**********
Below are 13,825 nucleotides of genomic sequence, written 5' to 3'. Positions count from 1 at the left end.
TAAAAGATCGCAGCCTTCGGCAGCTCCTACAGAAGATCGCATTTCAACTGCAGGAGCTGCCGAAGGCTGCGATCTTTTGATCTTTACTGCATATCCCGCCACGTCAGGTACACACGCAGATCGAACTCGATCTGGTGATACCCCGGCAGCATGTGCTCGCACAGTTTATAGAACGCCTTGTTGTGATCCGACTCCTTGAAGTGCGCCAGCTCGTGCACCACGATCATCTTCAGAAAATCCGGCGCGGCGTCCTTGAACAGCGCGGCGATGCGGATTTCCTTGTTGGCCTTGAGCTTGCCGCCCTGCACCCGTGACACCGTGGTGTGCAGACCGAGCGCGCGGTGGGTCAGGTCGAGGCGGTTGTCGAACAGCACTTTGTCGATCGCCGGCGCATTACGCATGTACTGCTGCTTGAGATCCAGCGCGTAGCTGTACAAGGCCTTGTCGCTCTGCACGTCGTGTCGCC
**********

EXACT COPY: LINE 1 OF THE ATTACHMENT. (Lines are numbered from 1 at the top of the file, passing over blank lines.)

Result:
Below are 13,825 nucleotides of genomic sequence, written 5' to 3'. Positions count from 1 at the left end.